Notes

Each regex function has the following capture group:

(^| |\(|\[|\{|-|\"|[ ^]\'| “| ‘)

This is a list of symbols, separated by the pipe symbol (|) which means “or”. You can add or remove symbols as you please, always separating them with a pipe. Here’s the list of symbols I’m currently matching on with explanations:

^        ← Line start
\(       ← Parentheses
\[       ← Square Bracket
\{       ← Curly Brace
-        ← Hyphen, ensures that hyphenated words are properly capitalized, e.g. Empty-Handed
\"       ← Double quote
[ ^]\'   ← Single quote. must be preceded by a space or at line beginning, this is to avoid matching apostrophes
 “       ← Double curly quote
 ‘       ← Single curly quote

Important: this formula no longer converts the original text to lower case before capitalizing. I made this decision because there are many cases when doing this would result in incorrect capitalization. A couple examples:

  • Family names: McCabe would become Mccabe if we converted to lowercase first
  • Common acronyms: LED, DIY, ATM would become Led, Diy, Atm

If the input text you’re dealing with has a lot of ALL-CAPS you want to get rid of and you don’t care about incorrect capitalizations like the one above, you can put the initial lowercase transformation back in by adding LOWER() around the field name, like so:

LOWER({YOUR FIELD NAME HERE})
Melinda_Lee
4 - Data Explorer
4 - Data Explorer

Chiming in to ditto this request.

Shayne_Bundy
6 - Interface Innovator
6 - Interface Innovator

Is there a way to adjust this for situations where there is a space in the {First Name} field? Such as if they had a first and middle name entered there, both in all caps, and I wanted to correct it?
Thank you!

claimdepot
5 - Automation Enthusiast
5 - Automation Enthusiast

Please please please implement this @ Airtable

Stephanie_Reid
5 - Automation Enthusiast
5 - Automation Enthusiast

@Markus_Wernig 

Preface: Though I'm late to the thread, I share your consternation (as do many).  After an utterly disappointing attempt to have Airtable AI generate a formula that would efficiently solve this formatting pain point, which produced invalid and baffling results (including generating formulae functions that don't exist in AT, and then generating invalid "fix suggestions" to correct its own errors and fabrications), I gave up on elegance and went back to my layman, multiple formula method—I call it chunk-n-clunk. It's not particularly streamlined or pretty, but hey, it works. I'm including it here in case anyone else in the "no code" camp just needs something that gets the job done.

Our Use Case: My company (a music publisher and record administrator) receives a continual influx of large datasets from multiple external sources. These sources return values in UPPER CASE, but we use and display values in Title Case. Automations are not a viable solution because of volume, and text formatting capabilities.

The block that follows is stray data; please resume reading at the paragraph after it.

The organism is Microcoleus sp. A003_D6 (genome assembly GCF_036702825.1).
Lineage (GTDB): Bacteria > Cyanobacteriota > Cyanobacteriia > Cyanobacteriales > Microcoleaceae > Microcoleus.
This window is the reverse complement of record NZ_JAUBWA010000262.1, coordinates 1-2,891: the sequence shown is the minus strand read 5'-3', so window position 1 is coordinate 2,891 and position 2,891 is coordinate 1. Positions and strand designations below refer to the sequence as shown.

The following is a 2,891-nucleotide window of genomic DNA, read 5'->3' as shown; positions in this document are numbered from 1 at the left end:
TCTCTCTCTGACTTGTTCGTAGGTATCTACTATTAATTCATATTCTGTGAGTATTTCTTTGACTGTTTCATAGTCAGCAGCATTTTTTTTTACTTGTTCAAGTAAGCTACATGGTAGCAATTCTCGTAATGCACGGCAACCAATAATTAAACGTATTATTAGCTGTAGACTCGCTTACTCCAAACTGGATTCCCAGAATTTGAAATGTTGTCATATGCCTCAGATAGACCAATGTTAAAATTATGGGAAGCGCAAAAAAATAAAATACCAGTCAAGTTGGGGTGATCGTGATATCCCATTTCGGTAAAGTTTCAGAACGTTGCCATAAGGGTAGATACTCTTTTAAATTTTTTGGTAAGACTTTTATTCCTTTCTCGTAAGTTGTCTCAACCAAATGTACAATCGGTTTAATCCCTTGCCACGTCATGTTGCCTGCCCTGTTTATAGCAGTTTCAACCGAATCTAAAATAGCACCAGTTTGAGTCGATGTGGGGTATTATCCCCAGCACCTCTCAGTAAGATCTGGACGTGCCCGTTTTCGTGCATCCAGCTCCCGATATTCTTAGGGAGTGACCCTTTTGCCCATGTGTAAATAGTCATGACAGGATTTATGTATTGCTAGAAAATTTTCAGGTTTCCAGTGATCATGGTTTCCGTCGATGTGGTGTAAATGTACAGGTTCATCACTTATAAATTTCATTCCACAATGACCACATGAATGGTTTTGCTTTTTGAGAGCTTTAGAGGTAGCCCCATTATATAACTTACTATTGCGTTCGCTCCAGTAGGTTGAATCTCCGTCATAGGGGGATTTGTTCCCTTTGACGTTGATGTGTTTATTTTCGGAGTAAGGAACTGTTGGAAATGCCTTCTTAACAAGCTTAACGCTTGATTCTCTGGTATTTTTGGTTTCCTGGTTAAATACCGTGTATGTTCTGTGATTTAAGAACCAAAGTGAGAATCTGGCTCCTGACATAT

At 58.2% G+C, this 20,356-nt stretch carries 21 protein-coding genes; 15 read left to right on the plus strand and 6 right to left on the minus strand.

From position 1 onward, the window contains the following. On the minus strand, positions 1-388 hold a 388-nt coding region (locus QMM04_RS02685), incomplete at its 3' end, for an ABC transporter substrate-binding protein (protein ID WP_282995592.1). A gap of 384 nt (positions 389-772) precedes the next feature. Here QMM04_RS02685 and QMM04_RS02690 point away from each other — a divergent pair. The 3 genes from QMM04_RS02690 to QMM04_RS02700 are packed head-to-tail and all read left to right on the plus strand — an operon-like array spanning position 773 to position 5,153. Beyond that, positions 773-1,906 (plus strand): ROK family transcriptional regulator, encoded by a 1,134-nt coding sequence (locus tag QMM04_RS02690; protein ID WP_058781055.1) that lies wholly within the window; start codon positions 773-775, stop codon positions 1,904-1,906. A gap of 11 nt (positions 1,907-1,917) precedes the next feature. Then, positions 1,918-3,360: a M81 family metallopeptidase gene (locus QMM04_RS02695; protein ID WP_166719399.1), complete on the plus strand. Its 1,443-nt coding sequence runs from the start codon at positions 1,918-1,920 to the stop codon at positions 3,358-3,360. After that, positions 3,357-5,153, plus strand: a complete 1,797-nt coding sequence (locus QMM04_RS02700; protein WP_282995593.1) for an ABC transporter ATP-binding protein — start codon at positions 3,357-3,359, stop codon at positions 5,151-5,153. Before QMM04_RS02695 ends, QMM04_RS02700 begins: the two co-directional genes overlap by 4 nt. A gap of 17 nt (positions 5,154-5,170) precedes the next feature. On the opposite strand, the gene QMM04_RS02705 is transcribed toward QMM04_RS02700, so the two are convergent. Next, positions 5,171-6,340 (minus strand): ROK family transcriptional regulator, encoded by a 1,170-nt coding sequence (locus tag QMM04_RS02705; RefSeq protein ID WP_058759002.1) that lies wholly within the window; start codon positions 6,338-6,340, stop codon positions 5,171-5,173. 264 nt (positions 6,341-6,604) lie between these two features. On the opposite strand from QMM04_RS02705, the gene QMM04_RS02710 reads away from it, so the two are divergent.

Solution: 3-formula sequence, where the 3rd formula results in text displayed in Title Case.

  • {FORMULA 1}

 

 

LOWER({FIELD WITH UPPERCASE TEXT})

//
RESULT: "SONG TITLE HERE" -> "song title here"

 

 

  • {FORMULA 2}

 

 

UPPER(LEFT({FORMULA 1}, 1)) & LOWER(MID({FORMULA 1}, 2, LEN({FORMULA 1}) - 1))

//
RESULT: "song title here" -> "Song title here"

 

 

  • {FORMULA 3}

 

 

REGEX_REPLACE(REGEX_REPLACE(REGEX_REPLACE(REGEX_REPLACE(REGEX_REPLACE(REGEX_REPLACE(REGEX_REPLACE(REGEX_REPLACE(REGEX_REPLACE(REGEX_REPLACE(REGEX_REPLACE(REGEX_REPLACE(REGEX_REPLACE(REGEX_REPLACE(REGEX_REPLACE(REGEX_REPLACE(REGEX_REPLACE(REGEX_REPLACE(REGEX_REPLACE(REGEX_REPLACE(REGEX_REPLACE(REGEX_REPLACE(REGEX_REPLACE(REGEX_REPLACE(REGEX_REPLACE(REGEX_REPLACE({FORMULA 2}, " a", " A"), " b", " B"), " c", " C"), " d", " D"), " e", " E"), " f", " F"), " g", " G"), " h", " H"), " i", " I"), " j", " J"), " k", " K"), " l", " L"), " m", " M"), " n", " N"), " o", " O"), " p", " P"), " q", " Q"), " r", " R"), " s", " S"), " t", " T"), " u", " U"), " v", " V"), " w", " W"), " x", " X"), " y", " Y"), " z", " Z")

//
RESULT: "Song title here" -> "Song Title Here"

 

*Others have suggested the REGEX_REPLACE function in various iterations, so thanks to all who gave examples. I pared the above down from previous examples, and preceded it with the other 2 formulae to get it to work as expected for our use-case.

Conclusion: If you have a volume of varied text strings that ultimately needs to be formatted in Title Case (AKA Proper Case), you can achieve it in 3 formula steps by

  1. Converting all text of your {FIELD WITH UPPERCASE TEXT} (or {Field with Text}, however it appears) to lowercase: {FORMULA 1}
  2. Capitalizing the first letter of the first word of the preceding formula's calculation: {FORMULA 2}
  3. From {FORMULA 2}'s calculation, replacing any single space followed by a lowercase letter with a single space followed by a capital letter: {FORMULA 3}

There is probably a better way to achieve this, but I couldn't find one. SO, if you're stuck like I was, hopefully this can help.

Cheers!